The Thinking Schools Academy Trust (TSAT), which sponsors Holcombe Grammar School (previously Chatham Grammar School for Boys) is again consulting on making the school co-educational from September 2018.
To my great astonishment, and I am sure of many others, this proposal is taking place less than six months after the Department for Education turned down the previous highly controversial application for the school to become co-educational. It is perplexing to say the least, why this proposal is being wheeled out again so soon after the previous rejection as, on the surface, nothing has changed.
You will find the Letter informing Parents here, much thinner than the previous version, as it clearly struggles to find a rationale for the peculiarly and obliquely phrased proposal that:
There is a change of gender composition and consequential changes to admission arrangements from September 2018.
(Translation – the school wants to change from being just for boys to become co-educational for September 2018 admission)
Update: The application was rejected by Government in August 2016, details here.
I have covered the apparently unstoppable move by the Thinking Schools Academy Trust (TSAT) to turn Chatham Grammar School for Boys into a co-educational school in previous articles. One thing above many others puzzled me; the decision by Medway Council (Slogan: "Serving You") not to disclose to the people of Medway if it had made objections to a proposal which inevitably will have a serious negative impact on grammar school provision and admissions in Medway. Indeed, the Council turned down my Freedom of Information request on the amazing grounds that it was not in the Public Interest to disclose their objections.
"Our country can't afford a two tier education system with London streaking ahead and areas like Knowsley and Medway lagging behind. It’s morally wrong and economically self-defeating"
Nicky Morgan, Secretary of State for Education, in her speech to justify all schools be academised, using Medway Education Department to make the case.
Following an Internal Review (complaint) I have now obtained the Medway Council submission, which turns out to be a strong, if overly polite, attack on the proposal. This begs the question of why were they ashamed of critical arguments revealing the problems this proposal will now cause, that should have influenced other respondents to the ‘Consultation'? Given the strength of these objections was there not a case for marshalling the opposition? You can still only read the full objections here at present, although Medway Council may wish to explain why they are not otherwise available.
I have covered most of the following issues in previous places, but not being aware of other proposals by the Sir Joseph Williamson’s Trust, had not realised full the impact of giving priority for grammar school places to children in primary schools of the two Trusts, which is likely to deprive children in some other Medway primary schools, especially in the Hoo Peninsula and Rainham, of grammar school places in the future. Surely this aspect must now be halted somehow for both Trusts. Medway Council has once again let its residents down appallingly in failing to raise this issue publicly at the right time.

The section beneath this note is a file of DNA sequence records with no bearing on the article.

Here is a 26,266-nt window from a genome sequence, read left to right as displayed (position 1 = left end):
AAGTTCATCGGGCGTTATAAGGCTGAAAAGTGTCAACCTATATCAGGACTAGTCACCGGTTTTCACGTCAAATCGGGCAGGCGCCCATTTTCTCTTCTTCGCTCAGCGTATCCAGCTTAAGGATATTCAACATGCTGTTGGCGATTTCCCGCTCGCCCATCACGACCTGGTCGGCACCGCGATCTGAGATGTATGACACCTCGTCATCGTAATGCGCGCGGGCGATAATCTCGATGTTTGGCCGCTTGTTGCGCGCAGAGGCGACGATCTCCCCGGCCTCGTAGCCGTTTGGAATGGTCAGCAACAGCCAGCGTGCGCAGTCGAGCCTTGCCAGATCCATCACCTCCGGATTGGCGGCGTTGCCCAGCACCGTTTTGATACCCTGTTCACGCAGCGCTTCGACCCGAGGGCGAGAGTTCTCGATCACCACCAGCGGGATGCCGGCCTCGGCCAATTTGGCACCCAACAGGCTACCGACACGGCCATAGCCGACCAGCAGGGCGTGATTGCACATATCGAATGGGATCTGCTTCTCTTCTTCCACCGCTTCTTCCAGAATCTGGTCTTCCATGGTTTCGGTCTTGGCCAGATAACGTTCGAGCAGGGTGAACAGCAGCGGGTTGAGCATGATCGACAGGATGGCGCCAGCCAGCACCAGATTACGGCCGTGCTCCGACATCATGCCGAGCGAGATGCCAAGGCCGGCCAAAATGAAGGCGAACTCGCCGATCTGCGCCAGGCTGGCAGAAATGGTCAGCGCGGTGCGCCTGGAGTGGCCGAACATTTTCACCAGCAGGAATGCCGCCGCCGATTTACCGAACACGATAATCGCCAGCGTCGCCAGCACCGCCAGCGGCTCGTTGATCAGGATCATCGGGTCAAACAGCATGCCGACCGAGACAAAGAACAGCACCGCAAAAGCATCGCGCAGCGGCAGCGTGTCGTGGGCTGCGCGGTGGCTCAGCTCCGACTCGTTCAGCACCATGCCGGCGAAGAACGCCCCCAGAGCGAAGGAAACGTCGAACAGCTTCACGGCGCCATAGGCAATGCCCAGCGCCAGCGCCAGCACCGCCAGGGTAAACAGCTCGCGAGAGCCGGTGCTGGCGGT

Further Update: Application Turned Down by Government in August 2016, here.
Update: Medway Council's objections published in full here.
Chatham Grammar School for Boys is to admit a co-educational intake for September 2017, subject to approval from the Regional Schools Commissioner (advised by the Regional Headteacher Board of six headteachers, of which Ms Shepherd is a member, but who would not be involved in the decision), following a decision by the Directors of the Thinking School Academy Trust. This decision represents a reduction in opportunity for boys, leaving Medway with one very oversubscribed boys’ grammar, inaccessible to those in most of the Council’s area, as opposed to three girls’ grammars.
The school is to change its name to Holcombe Grammar School.
The Trust has scrapped its controversial proposal to admit children through a decision of the Admission Committee without testing, following my previous article pointing out that it was illegal. This article also covers some of the main issues and provides links to other items.
Medway Council refused my FOI Request for their response to the Consultation “in the public interest!” leaving one to wonder yet again, which public's interests they serve.
The issues surrounding Chatham Grammar School for Boys’ proposals to go co-educational and also to redefine the way “grammar school ability” is determined are obviously of considerable importance to all secondary schools and the families affected in Medway. You will find my most recent article on the controversy here.
Medway Council’s view is clearly central to the situation as they have legal responsibility for the provision of education, if not the power since the introduction of academies.
According to the Thinking Schools Academy Trust, owners of Chatham Grammar, Medway Council is supportive of the proposal to go co-educational: “In Medway the Council can see the benefit of a co-educational school to absorb both boys and girls” and “Medway LEA were happy for the school to increase its published admission number to accommodate all those that applied for a place”.
Unfortunately, whether this is true or not is currently a secret, as Medway Council is refusing to make its representations to the consultation public at this time……
You will find a more recent article here.
Last month I reported on the controversial proposal by Chatham Grammar School for Boys to become co-educational. This article looks at an even more controversial aspect whereby, with the school to be capable of expansion up to 180 children, a committee of governors would be able to fill any vacancies after school allocation each March with children they choose, using their own interpretation of ‘grammar school ability’.
To enable this to take place, the proposed new school Admission Policy states: “From National Offer Day, any available spaces will be allocated to those children who have provided sufficient evidence to the Admissions Committee of being of grammar school standard”.